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frosh2786
03-03-2001, 04:10 AM
why do you all take JKD? i just wnat a few reasons why people like it...whats good about it pros cons...and also is there anything i need to buy for training? a kung fu uniform? thanks!

edward
03-05-2001, 04:05 PM
its wing chun lite, or a very watered down version of wing chun.

why people take it.. they want to be like bruce

apoweyn
03-05-2001, 07:23 PM
Edward,

That's just silly.

JKD is becoming a more and more generic term all the time, in my opinion. "Original JKD" certainly had strong ties to wing chun. The quality of that "modified wing chun" is unknown to me. But to discount it solely because of your own allegiance to true wing chun is just small minded.

As for "JKD Concepts", the influence of wing chun depends on the practitioner, in my limited experience.

Back to the actual thread though. My personal opinion is that the perceived freedom of JKD appeals to people. I emphasize the word "perceived" because I'm not sure that you have to be in JKD to "free yourself" from more solidified systems. In some cases, JKD has become as solidified as any other. But the theory, anyway, is to put aside the idea of an institution and to encourage freedom in thought and movement. Right?

Well, that's an inherently appealing notion in theory. To me, at any rate.

To other people, the perceived efficiency and realism of it is appealing. Once again, I emphasize "perceived" because it depends largely on the people involved.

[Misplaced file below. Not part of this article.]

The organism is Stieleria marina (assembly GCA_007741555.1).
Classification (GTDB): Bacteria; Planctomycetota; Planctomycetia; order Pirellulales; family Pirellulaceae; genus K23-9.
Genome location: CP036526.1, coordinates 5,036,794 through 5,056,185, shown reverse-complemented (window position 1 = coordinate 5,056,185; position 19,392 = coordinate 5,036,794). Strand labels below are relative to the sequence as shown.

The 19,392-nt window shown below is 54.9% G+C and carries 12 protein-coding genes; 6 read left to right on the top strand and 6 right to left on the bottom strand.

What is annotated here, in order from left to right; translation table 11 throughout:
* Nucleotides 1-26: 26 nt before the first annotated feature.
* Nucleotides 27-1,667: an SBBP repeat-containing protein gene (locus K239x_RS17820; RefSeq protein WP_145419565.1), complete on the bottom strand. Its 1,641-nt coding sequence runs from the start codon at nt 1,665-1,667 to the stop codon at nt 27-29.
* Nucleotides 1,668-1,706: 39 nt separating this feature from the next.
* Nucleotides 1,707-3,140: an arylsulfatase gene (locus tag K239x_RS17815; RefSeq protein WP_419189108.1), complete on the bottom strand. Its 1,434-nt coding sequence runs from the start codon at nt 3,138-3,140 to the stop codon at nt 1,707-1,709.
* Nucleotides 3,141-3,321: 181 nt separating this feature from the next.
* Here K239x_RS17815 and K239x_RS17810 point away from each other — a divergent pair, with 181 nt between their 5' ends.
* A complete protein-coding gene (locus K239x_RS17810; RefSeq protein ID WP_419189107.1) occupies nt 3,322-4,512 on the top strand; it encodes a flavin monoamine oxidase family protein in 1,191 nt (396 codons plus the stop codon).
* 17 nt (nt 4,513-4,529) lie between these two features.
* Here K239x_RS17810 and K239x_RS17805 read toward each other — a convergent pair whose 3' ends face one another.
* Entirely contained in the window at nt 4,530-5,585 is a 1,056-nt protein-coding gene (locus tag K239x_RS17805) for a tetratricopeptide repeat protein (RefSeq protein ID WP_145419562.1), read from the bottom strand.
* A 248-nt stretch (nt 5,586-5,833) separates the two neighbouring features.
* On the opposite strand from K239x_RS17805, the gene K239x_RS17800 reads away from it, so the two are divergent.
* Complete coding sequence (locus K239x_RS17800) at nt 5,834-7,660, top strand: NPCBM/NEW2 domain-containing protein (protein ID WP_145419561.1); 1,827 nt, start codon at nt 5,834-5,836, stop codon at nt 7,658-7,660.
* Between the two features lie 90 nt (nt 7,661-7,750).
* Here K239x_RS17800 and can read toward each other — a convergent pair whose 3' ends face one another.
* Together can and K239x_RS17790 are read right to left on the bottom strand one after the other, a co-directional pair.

Just my thoughts. Truth be told, I don't really consider myself a JKD practitioner. Though one of my teachers is from the Inosanto lineage. So there certainly was a time when I was more heavily vested in JKD. Now, I regard myself as a mutt, though not really in the JKD vein.

Daedalus
03-05-2001, 10:51 PM
I study JKD because I don't like the idea of blindly following someone else who is attempting to tell me what my truth in combat is.

JKD provides me with an acceptable method of training that allows me to absorb what I will from where ever I see value without having to defend my decision to anyone.

If you try to change and adapt some traditional styles to make them more effective, you're viewed as a heretic. Under the title of Jeet Kune Do, you can change anything that you want without having to answer to anyone but yourself.

JKD is freedom from the classical mess. And the politics!

apoweyn
03-05-2001, 11:59 PM
Daedelus,

Ideally, I agree with you. Though I think an argument can be made that JKD is quite political too. Arguments between Original and Concepts, who's certified by who, would Bruce have supported this, and so on. I don't think JKD is totally free of dogma at this point.

But basically, I agree with you. That's the appeal. Freedom.

I think a lot of other styles and practitioners are following that same idea now, in spirit if not in name. Being labeled as a "heretic" is still a possibility in some schools, I suppose. But I see a lot more TKD schools, for example, willing to incorporate grappling now. Kung fu adopted some training concepts from kickboxing. MMA competitors constantly "absorb what is useful." Etc.

So even for those not training specifically in JKD, the ideas of freedom, experimentation, and practicality engendered in part by that style have taken a real foothold.

Stuart

rogue
03-09-2001, 06:41 AM
Why I took it is like Daedalus said.
Why I left it, is because the opposite was true.

Kymus
03-15-2001, 03:21 PM
I started taking JKD because my father studied under the same Sifu years ago. I like it because it has taught me alot about the mechanics to be used in a fight. It's well rounded and is good for quick people like me. It covers different ranges and ground tactics. I think JKD helps teach someone to never stop learning and to keep an open mind to all systems.

-Kymus